U.S. officials said Mulvaney met frequently with Sondland and that details of their discussions were kept from then-National Security Adviser John Bolton and other officials who were raising internal concerns about the hidden Ukraine agenda.
Mulvaney also tolerated meetings between Trump and Giuliani at a time when Giuliani was brazenly declaring in interviews his intent to enlist Kiev in efforts to substantiate conspiracy theories about the 2016 election and revive seemingly dormant probes that could prove damaging to Democratic presidential candidate Joe Biden.
Perhaps most significantly, Mulvaney — at the direction of the president — placed a hold on nearly $400 million in aid to Ukraine in the weeks before Trump used a July 25 phone call to pressure Ukrainian President Volodymyr Zelensky to pursue Giuliani’s agenda. The impeachment probe was triggered in August by a whistleblower complaint submitted by a CIA employee to the U.S. intelligence community’s inspector general; the complaint focused in part on the July 25 call.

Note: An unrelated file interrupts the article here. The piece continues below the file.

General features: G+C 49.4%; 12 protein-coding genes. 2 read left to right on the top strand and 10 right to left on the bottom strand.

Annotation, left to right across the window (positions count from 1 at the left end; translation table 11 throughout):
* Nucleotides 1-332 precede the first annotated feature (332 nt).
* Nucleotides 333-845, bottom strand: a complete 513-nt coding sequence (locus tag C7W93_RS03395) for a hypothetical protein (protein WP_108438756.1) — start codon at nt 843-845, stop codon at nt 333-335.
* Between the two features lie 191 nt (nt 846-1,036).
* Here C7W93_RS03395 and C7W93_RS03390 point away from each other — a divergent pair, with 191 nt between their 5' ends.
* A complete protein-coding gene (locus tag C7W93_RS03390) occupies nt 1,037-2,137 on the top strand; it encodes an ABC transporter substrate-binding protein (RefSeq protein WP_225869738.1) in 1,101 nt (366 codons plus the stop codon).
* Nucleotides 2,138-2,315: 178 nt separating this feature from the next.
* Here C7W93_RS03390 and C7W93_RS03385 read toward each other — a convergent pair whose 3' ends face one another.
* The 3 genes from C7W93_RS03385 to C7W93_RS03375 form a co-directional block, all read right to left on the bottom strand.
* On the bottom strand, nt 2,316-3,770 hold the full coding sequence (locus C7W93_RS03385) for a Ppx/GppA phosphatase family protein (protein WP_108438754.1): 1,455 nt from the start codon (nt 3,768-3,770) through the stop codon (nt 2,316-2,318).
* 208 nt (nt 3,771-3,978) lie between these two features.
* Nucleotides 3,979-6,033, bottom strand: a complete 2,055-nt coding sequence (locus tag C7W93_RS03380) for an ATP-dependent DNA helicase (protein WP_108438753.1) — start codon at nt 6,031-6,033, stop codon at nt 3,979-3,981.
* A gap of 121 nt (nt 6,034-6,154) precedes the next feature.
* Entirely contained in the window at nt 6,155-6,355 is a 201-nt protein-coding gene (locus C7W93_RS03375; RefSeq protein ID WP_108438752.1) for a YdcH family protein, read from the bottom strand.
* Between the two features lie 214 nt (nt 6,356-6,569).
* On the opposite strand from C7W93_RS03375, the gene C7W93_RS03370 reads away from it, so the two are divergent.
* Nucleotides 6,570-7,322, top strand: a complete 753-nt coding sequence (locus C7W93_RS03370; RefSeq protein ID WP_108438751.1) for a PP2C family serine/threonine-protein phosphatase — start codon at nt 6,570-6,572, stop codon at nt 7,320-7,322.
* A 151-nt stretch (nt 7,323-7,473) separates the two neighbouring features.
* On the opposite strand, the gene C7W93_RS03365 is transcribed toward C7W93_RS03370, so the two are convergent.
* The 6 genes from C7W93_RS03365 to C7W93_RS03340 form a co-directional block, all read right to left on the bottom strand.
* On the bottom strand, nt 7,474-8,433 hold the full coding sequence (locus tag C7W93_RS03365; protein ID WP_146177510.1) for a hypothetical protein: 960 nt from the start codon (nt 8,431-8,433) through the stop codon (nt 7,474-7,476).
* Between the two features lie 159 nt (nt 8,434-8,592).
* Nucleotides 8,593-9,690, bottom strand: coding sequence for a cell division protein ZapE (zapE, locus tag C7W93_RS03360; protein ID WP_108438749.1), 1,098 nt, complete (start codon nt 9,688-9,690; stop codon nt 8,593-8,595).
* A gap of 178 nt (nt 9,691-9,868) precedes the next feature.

When some in the White House questioned the legality of blocking funds to Ukraine — funds approved by Congress to help fend off Russian attacks on its sovereignty — U.S. officials said Mulvaney told staff that he had determined that the money could be turned on and off with no legal consequence.
During his call with Zelensky, Trump emphasized how much aid Ukraine received from the United States, noting that he didn’t believe America’s largesse had been reciprocated. He then asked for “a favor, though,” pushing Zelensky to revive an investigation of an energy company, Burisma, that had paid Biden’s son Hunter to serve on its board.